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clean energy, climate change, Europe

Where Energy Security and Climate Imperatives Align

Europe is providing lessons to the US on what a responsible path to energy independence looks like.

Words: Alex Stapleton and Hanna Homestead
Pictures: VIsta Wei

Climate scientists have spent the last half-century imploring western leaders to reduce our dependence on fossil fuels to little avail. But, ultimately, Russia’s invasion of Ukraine and the resulting disruptions in energy supply chains forced European nations to address their dependence on oil and gas. In three months, war has achieved what 50 years of advocacy did not: REPowerEU, an ambitious plan for European energy security rooted in decarbonization.

Currently, 70% of Europe’s energy supply comes from fossil resources. The European Union imports more than 80% of its natural gas, with 45% coming from Russia. Russia also supplied 27% of the EU’s oil and 46% of its coal imports. After Russia’s invasion of Ukraine, Europe’s dependency on Russian imports hindered its ability to enforce sanctions despite Ukraine’s pleas for support. European payments for Russian oil and gas have continued to fuel the conflict, earning Putin’s regime €1 billion a day.

Hastening the transition to clean energy is no longer simply a climate priority but a national security imperative. And Europe is clueing the United States into what an achievable and responsible path to energy security looks like.


On May 31, 2022, the EU announced it will ban 90% of Russian oil imports by the end of this year. The EU’s new REPowerEU plan is driving this strategy, a comprehensive set of reforms aimed at ending European fossil imports from Russia no later than 2027. The plan is built around three distinct but related lines of effort: doubling down on energy efficiency, greater electrification of energy demand, and accelerating the deployment of clean energy resources, from solar and wind to biogas and green hydrogen. A recent analysis by Ember and the Centre for Research on Energy and Clean Air shows how REPowerEU policies will drive decarbonization even faster than the bloc’s current climate measures, which are among the most ambitious in the world.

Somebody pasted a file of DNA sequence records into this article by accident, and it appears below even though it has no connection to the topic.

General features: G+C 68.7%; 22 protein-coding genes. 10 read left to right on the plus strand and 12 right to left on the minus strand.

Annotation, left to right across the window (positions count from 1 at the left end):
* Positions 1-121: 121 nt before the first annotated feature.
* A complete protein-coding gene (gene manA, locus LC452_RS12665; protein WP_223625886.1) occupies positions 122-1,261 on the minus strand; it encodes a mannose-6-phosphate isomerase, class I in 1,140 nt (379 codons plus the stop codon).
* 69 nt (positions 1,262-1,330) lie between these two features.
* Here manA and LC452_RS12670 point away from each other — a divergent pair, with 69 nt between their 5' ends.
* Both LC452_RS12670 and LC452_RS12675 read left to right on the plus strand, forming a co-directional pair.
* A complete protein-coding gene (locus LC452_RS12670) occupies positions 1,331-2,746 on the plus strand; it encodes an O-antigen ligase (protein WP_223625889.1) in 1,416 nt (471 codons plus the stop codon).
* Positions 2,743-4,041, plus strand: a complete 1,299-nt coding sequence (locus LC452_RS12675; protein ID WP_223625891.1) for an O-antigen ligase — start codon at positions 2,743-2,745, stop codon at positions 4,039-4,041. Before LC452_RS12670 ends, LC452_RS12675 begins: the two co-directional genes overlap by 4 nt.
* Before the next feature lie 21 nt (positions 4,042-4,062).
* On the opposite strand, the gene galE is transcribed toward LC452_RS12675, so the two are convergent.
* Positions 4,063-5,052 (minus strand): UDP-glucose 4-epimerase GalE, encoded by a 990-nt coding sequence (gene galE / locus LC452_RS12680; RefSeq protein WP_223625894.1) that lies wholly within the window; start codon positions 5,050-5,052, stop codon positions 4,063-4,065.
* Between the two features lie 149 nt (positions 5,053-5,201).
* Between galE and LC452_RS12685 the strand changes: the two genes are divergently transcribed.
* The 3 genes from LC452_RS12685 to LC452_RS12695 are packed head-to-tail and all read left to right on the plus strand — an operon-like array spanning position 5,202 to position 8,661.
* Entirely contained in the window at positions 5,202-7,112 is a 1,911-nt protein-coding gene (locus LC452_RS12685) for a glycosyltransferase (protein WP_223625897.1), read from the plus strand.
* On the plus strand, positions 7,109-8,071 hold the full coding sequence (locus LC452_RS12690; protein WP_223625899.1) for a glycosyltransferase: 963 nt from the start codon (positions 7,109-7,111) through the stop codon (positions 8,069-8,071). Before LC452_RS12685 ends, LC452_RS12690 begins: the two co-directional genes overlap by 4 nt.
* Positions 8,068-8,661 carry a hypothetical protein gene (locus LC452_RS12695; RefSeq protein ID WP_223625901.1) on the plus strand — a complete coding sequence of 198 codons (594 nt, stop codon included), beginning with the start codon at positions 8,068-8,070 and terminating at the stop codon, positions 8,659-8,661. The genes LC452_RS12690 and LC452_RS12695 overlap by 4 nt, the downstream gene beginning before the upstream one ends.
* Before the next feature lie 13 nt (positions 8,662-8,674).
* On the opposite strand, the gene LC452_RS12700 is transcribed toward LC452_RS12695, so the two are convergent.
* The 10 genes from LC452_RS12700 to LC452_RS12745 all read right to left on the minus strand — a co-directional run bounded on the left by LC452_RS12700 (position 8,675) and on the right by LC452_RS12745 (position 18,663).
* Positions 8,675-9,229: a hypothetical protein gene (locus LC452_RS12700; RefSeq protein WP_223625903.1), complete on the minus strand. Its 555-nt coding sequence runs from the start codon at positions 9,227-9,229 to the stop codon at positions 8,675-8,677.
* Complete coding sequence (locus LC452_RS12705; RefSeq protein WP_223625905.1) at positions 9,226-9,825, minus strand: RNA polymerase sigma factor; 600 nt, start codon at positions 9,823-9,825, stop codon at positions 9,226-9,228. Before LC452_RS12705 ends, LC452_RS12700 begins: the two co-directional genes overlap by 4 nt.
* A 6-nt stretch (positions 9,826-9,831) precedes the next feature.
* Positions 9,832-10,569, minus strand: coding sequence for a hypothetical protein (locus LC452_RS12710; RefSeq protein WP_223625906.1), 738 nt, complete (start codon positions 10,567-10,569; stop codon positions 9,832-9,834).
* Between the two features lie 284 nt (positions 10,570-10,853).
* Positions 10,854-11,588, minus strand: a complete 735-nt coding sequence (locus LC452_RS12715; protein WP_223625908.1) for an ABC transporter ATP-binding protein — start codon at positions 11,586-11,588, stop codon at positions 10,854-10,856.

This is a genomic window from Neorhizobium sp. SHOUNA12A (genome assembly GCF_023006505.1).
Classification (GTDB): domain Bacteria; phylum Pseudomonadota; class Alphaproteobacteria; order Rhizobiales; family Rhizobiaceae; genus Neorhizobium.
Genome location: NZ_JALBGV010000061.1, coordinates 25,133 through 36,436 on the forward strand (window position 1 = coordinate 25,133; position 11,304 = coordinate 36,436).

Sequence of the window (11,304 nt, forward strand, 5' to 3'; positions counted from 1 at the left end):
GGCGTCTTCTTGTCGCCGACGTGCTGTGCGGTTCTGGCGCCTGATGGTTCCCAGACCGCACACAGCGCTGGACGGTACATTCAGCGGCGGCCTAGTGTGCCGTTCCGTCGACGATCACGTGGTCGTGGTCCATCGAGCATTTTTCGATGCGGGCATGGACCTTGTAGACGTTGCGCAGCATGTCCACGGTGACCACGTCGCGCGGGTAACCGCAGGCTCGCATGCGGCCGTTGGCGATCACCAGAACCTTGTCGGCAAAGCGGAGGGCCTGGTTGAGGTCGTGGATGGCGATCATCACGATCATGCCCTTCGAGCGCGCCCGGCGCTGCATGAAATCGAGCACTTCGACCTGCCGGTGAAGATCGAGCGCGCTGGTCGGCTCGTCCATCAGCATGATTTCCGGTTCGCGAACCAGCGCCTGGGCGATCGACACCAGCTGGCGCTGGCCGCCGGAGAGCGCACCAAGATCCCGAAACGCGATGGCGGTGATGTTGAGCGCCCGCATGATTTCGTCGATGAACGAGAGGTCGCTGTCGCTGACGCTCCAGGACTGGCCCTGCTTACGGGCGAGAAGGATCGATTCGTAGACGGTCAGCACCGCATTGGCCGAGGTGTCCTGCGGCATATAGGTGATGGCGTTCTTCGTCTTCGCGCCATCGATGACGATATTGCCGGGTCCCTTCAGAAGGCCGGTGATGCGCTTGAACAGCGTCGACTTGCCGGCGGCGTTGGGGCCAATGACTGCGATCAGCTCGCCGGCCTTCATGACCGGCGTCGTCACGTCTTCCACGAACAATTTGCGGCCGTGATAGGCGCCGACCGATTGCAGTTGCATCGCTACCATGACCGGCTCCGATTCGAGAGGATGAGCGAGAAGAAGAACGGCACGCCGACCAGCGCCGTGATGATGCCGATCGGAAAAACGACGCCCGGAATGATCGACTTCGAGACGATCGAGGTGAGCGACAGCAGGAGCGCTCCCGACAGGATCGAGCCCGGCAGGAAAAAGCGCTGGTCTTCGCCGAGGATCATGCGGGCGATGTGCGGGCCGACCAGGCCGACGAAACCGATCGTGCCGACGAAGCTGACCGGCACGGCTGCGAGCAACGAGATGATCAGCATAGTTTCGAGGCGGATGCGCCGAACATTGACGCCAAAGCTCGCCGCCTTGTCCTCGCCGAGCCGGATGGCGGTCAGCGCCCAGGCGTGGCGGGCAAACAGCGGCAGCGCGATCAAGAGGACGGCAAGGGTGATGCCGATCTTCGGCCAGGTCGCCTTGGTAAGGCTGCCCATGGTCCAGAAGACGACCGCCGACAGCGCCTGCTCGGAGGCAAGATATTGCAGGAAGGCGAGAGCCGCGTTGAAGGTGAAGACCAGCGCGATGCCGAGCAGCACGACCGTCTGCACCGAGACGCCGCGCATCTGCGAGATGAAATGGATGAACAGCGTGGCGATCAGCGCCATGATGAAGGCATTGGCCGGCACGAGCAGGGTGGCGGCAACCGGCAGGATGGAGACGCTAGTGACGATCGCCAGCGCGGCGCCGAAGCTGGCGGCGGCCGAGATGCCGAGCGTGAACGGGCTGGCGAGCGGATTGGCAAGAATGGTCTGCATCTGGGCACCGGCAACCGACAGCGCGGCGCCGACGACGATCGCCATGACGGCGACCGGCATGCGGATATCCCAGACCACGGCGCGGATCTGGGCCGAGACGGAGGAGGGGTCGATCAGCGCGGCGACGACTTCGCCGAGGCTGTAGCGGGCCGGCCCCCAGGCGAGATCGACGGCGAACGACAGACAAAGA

Clean energy is now a national security imperative. And Europe is clueing the United States into what an achievable and responsible path to energy security looks like.

While Europe’s immediate challenge may be weaning itself off Russian energy imports, REPowerEU recognizes that true energy security hinges on reducing overall dependence on fossil fuels. The United States’ national experience amid global energy market disruptions re-enforces this point. The United States imports relatively little Russian oil or gas and has been the world’s leader in natural gas and crude oil production since 2018, accounting for 15% of global oil output, followed by Russia (13%) and Saudi Arabia (12%). However, our considerable domestic production has not shielded us from the turmoil of global oil and gas markets.

Gas prices across the United States are currently soaring to record highs. Most Americans are paying more than $5 per gallon at the pump, with the expectation of steeper price hikes throughout the summer. When it comes to electricity bills, surging global demand for US natural gas has left Americans paying as much as 51% to 83% more than last year. The lesson is clear: only by building a cleaner, more flexible, and diversified energy system can we guarantee our long-term energy and economic security.


While the Supreme Court recently ruled to limit the power of the Environmental Protection Agency to regulate emissions from fossil-fueled power plants, there are several ways Congress and the Biden administration can work together to promote US energy security while also creating jobs, protecting American consumers, and meeting the moment in the global fight against climate change.

First, Congress could swiftly authorize $550 billion in job-creating clean energy funding that has been held up in the Senate for months. These measures alone would save American families $500 a year on their annual energy bills and trim US oil expenditures by 24% by the end of the decade. In addition, reducing domestic demand for natural gas would allow more exports to flow to Europe, easing pressure on global gas markets and strengthening our ability to confront petro-aggression. While the House passed these provisions last year, every day of delay in the Senate means more lost opportunities for Americans and our allies abroad.